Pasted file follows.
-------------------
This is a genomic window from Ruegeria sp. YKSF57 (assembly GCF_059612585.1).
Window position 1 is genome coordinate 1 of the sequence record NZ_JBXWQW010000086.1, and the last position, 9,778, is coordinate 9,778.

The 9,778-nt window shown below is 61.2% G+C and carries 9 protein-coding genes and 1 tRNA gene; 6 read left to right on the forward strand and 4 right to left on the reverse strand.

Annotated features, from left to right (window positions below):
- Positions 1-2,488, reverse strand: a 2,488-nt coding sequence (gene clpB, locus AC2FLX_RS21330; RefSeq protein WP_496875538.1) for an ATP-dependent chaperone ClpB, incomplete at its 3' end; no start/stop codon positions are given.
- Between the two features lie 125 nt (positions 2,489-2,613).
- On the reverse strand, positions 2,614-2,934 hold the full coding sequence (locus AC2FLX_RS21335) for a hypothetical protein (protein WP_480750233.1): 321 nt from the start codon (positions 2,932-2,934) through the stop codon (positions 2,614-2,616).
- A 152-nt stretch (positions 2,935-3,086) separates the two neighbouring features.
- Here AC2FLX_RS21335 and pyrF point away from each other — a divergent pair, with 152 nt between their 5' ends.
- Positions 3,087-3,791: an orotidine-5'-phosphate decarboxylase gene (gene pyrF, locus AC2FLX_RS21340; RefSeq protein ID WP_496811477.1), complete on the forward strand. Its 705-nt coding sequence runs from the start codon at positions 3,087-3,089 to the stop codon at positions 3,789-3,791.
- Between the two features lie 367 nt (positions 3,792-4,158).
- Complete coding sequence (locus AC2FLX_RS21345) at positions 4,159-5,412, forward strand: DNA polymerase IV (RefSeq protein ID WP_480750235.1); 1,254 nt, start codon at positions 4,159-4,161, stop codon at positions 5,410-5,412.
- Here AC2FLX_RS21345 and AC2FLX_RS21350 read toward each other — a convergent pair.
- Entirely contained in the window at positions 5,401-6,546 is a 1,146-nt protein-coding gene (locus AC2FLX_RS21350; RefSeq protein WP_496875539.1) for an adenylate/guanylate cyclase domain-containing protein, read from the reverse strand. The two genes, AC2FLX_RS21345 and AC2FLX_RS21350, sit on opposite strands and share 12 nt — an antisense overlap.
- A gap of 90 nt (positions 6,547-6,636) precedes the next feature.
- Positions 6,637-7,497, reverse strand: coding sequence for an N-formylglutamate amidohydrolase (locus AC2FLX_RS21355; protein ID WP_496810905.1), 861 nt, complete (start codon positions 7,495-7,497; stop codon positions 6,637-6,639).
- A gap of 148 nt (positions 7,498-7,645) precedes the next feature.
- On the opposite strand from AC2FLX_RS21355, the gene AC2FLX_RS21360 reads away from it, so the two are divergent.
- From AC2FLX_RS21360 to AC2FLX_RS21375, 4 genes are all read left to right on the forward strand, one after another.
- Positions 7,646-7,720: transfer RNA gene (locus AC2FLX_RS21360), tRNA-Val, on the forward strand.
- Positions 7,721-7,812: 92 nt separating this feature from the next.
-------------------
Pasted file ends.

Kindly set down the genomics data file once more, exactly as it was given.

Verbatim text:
This is a genomic window from Ruegeria sp. YKSF57 (assembly GCF_059612585.1).
Window position 1 is genome coordinate 1 of the sequence record NZ_JBXWQW010000086.1, and the last position, 9,778, is coordinate 9,778.

The 9,778-nt window shown below is 61.2% G+C and carries 9 protein-coding genes and 1 tRNA gene; 6 read left to right on the forward strand and 4 right to left on the reverse strand.

Annotated features, from left to right (window positions below):
- Positions 1-2,488, reverse strand: a 2,488-nt coding sequence (gene clpB, locus AC2FLX_RS21330; RefSeq protein WP_496875538.1) for an ATP-dependent chaperone ClpB, incomplete at its 3' end; no start/stop codon positions are given.
- Between the two features lie 125 nt (positions 2,489-2,613).
- On the reverse strand, positions 2,614-2,934 hold the full coding sequence (locus AC2FLX_RS21335) for a hypothetical protein (protein WP_480750233.1): 321 nt from the start codon (positions 2,932-2,934) through the stop codon (positions 2,614-2,616).
- A 152-nt stretch (positions 2,935-3,086) separates the two neighbouring features.
- Here AC2FLX_RS21335 and pyrF point away from each other — a divergent pair, with 152 nt between their 5' ends.
- Positions 3,087-3,791: an orotidine-5'-phosphate decarboxylase gene (gene pyrF, locus AC2FLX_RS21340; RefSeq protein ID WP_496811477.1), complete on the forward strand. Its 705-nt coding sequence runs from the start codon at positions 3,087-3,089 to the stop codon at positions 3,789-3,791.
- Between the two features lie 367 nt (positions 3,792-4,158).
- Complete coding sequence (locus AC2FLX_RS21345) at positions 4,159-5,412, forward strand: DNA polymerase IV (RefSeq protein ID WP_480750235.1); 1,254 nt, start codon at positions 4,159-4,161, stop codon at positions 5,410-5,412.
- Here AC2FLX_RS21345 and AC2FLX_RS21350 read toward each other — a convergent pair.
- Entirely contained in the window at positions 5,401-6,546 is a 1,146-nt protein-coding gene (locus AC2FLX_RS21350; RefSeq protein WP_496875539.1) for an adenylate/guanylate cyclase domain-containing protein, read from the reverse strand. The two genes, AC2FLX_RS21345 and AC2FLX_RS21350, sit on opposite strands and share 12 nt — an antisense overlap.
- A gap of 90 nt (positions 6,547-6,636) precedes the next feature.
- Positions 6,637-7,497, reverse strand: coding sequence for an N-formylglutamate amidohydrolase (locus AC2FLX_RS21355; protein ID WP_496810905.1), 861 nt, complete (start codon positions 7,495-7,497; stop codon positions 6,637-6,639).
- A gap of 148 nt (positions 7,498-7,645) precedes the next feature.
- On the opposite strand from AC2FLX_RS21355, the gene AC2FLX_RS21360 reads away from it, so the two are divergent.
- From AC2FLX_RS21360 to AC2FLX_RS21375, 4 genes are all read left to right on the forward strand, one after another.
- Positions 7,646-7,720: transfer RNA gene (locus AC2FLX_RS21360), tRNA-Val, on the forward strand.
- Positions 7,721-7,812: 92 nt separating this feature from the next.